We Have A Story To Tell, Part 2 | Carolina Stories

Kaltura

During the Civil War, the Union and the Confederacy turned to the states to build and maintain their armies. While some volunteer units stayed home to defend South Carolina, many other units were transferred into Confederate service, and saw action in other locations throughout the war. The National Guard became federalized with The Militia Act of 1903, which meant many significant changes to guard units across the country. The most notable changes were funding, and improvements in National Guard training.

The first federalized call up for the National Guard was the Mexican border dispute in 1916, which proved to be a trial run for the battlefields of World War I. SC units such as the 117th Engineer Regiment, and the 118th Infantry distinguished themselves during The Great War. One Medal of Honor recipient, James C. Dozier, became Adjutant General of South Carolina in 1926. During Dozier’s tenure, he expanded the number of armories in SC. South Carolina units served in every major campaign in the European Mediterranean theater of the Second World War, such as Operation Torch, Operation Husky, Operation Avalanche, and even Operation Overlord.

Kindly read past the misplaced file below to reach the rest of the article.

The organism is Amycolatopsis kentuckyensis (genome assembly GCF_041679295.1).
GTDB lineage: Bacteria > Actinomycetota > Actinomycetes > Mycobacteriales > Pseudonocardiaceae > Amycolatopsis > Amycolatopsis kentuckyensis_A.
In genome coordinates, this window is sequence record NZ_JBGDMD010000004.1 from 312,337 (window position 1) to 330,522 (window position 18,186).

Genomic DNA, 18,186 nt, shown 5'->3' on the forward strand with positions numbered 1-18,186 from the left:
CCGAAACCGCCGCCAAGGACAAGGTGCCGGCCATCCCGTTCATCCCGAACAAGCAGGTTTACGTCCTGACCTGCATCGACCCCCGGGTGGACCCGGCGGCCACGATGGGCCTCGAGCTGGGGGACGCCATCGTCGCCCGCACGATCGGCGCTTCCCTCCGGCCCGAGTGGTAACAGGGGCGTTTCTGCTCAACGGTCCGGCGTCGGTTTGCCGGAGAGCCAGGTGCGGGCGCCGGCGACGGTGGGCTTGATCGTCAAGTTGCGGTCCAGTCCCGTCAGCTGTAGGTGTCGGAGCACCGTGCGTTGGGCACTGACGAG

General Dozier realized the importance of the new Air National Guard, and put the service into motion by taking ownership of Congaree Air Base, just east of Columbia. In the 73 years since that first muster in December 1946, the SC Air National Guard has been a major contributor to the defense of America. In 1950, Gen. Dozier established the Palmetto Military Academy. Many of the Guards leaders over the next 70 years would pass through the doors of PMA.